Putting criminals away is a thankless job ... but somebody has to do it.
For the last 35 years in Mecklenburg County, District Attorney Peter Gilchrist has been that "somebody," overseeing the prosecution of thousands of lawbreakers -- simultaneously pissing off convicted criminals and victims of crime who may not appreciate the length of a sentence, among other issues.
Now, he's hanging up his suit jacket and retiring. While he's respected by some in the legal community, it's not a stretch to say others are looking for a change in the district attorney's office.
Even, according to a Dec. 13 article in The Charlotte Observer, Police Chief Rodney Monroe has spoken out against some of Gilchrist's policies -- especially his record of dismissing cases.
In Mecklenburg County, 52 percent of felony cases get dismissed, the Observer reported. In contrast, 27 percent of felonies in Guilford County are dismissed, and 31 percent of felony cases are dismissed in Wake County.
So, who wants to be the new public punching bag?
To date, two men -- City Councilman Michael Barnes and attorney Andrew Murray -- have said they want to take that job and hope to have your vote in November (or earlier if there is a primary election). Filing to appear on the ballot doesn't begin until next month, but one notable name won't appear: John Lassiter. He's already bowed out of the race, citing his business and family obligations as the reason why he has chosen not to run.
"The obligations of my business and the opportunity to spend time with my family are more important in the coming months than engaging in a campaign or preparing to take on the critical role the district attorney will play in improving the criminal justice system in our county," Lassiter said in a statement.
The former city councilman and mayoral candidate threw his support behind fellow Republican Murray.
"During my consideration, I have had time to talk with my longtime friend Andrew Murray and I am convinced that it is the time for a person with his experience, skills and background to serve the people as our next district attorney. As a former prosecutor, successful trial lawyer in both civil and criminal courts, and a committed veteran serving as a commander in the Coast Guard Reserves, Andrew brings the management skills, trial experience and broad relationships needed to lead the district attorney's office," Lassiter stated in an e-mail to the media.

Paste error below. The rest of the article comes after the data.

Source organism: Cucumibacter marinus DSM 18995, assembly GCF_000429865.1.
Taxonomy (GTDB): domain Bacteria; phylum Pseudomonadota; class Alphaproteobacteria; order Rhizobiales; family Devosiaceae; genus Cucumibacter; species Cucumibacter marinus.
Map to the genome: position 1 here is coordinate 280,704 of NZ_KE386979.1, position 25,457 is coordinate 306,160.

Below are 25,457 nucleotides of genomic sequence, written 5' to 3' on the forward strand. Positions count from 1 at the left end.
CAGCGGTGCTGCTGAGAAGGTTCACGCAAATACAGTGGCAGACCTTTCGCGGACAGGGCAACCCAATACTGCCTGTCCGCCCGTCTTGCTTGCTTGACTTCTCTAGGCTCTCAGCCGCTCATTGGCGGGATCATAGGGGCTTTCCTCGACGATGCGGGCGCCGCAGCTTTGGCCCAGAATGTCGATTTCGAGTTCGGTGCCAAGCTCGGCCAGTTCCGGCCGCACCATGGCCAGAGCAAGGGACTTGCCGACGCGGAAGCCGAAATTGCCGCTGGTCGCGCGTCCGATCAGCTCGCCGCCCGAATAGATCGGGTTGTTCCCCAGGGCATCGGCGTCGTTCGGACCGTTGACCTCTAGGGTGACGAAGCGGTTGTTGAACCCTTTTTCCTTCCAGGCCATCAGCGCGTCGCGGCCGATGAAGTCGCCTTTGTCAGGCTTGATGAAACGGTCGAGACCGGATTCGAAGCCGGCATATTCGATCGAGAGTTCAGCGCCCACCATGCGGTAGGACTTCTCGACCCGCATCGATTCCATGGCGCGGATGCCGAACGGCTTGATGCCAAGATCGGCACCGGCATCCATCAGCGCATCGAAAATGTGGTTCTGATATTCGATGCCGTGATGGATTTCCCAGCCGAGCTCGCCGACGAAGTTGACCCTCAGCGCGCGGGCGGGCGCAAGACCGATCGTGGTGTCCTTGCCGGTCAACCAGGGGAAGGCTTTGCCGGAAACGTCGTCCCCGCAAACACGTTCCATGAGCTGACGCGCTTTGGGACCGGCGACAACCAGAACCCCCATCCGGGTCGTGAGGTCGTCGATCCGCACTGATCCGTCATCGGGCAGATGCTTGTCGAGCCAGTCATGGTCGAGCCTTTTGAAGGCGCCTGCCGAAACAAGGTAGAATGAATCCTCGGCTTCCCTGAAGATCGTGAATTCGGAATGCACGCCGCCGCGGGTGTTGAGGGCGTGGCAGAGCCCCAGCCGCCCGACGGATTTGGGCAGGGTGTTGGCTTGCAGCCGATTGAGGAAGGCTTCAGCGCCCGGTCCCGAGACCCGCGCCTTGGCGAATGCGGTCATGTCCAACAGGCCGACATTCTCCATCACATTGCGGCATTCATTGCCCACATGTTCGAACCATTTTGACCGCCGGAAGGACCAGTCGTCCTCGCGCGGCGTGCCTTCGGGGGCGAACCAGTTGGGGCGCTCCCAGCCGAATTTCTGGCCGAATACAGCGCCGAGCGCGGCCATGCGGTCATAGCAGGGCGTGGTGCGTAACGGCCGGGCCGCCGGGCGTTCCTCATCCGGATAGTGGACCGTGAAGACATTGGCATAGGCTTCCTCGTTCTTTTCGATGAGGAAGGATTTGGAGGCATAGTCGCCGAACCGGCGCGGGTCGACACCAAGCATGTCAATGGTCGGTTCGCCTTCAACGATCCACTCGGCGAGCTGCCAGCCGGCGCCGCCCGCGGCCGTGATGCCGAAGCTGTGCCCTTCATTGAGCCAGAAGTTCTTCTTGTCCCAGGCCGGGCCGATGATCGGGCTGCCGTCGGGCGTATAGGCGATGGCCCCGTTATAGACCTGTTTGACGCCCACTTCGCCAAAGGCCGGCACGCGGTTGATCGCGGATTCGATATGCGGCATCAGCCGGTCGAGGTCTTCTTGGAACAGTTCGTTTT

In this and future issues, Creative Loafing will speak with the candidates vying for the job to find out what their plans are for the office. This week, Murray, who spent four years in the district attorney's office (1992 to 1996), makes his case.
Creative Loafing: The public has a perception that there is a "revolving door of justice" in the district attorney's office. How can that be fixed?
Murray: More emphasis needs to be focused on significant cases and making sure that somebody doesn't show back up. Then you get the sensationalism that this person was in jail and out on probation, and they've done it again. It only takes one or two cases like that to create a perception that everybody is getting out of jail. Peter has spent a lot of his time on getting more resources and more district attorneys to that office. It is now significantly staffed due to his valiant efforts, and now more focus needs to be spent on prosecuting those who tend to be career offenders, gang members and violent offenders. The public perception needs to be addressed. The district attorney's office does an excellent job of prosecuting cases, especially those that are significant cases. But there is a perception that there is a revolving door and whether that is correct or perception, that is something that I intend to go in and evaluate.
What are some other issues in the district attorney's office that you think need to be addressed and can lead to more cases being prosecuted?
There are resource problems that need to be addressed in that office. I'll give you an example: The federal government sends me a discovery file, and I get thousands and thousands of pages on several discs -- and I can receive it within a month. In the state system, it takes them months to compile that, and it is done by the old-fashioned copiers. And I receive boxes that they have to mail or deliver. Can you imagine the cost and the time and the man power to do that? If you consider that none of it is searchable on the computer and DA's have to find pages rather than being able to scan through a computer and highlight pages. That is such an antiquated system, and it needs to be addressed.
What sets you apart from your opponent?
I get to see both sides of the fence, and I have for a long time. I understand both sides, and I know where resources need to be placed and how we need to strengthen the decision-making of the assistant district attorneys to make correct decisions and make correct evaluations of cases. Let's not forget, that's what the district attorney's office is about. It is about equipping and trying cases. So, I am the unique one that has expertise to be able to oversee and have done the job.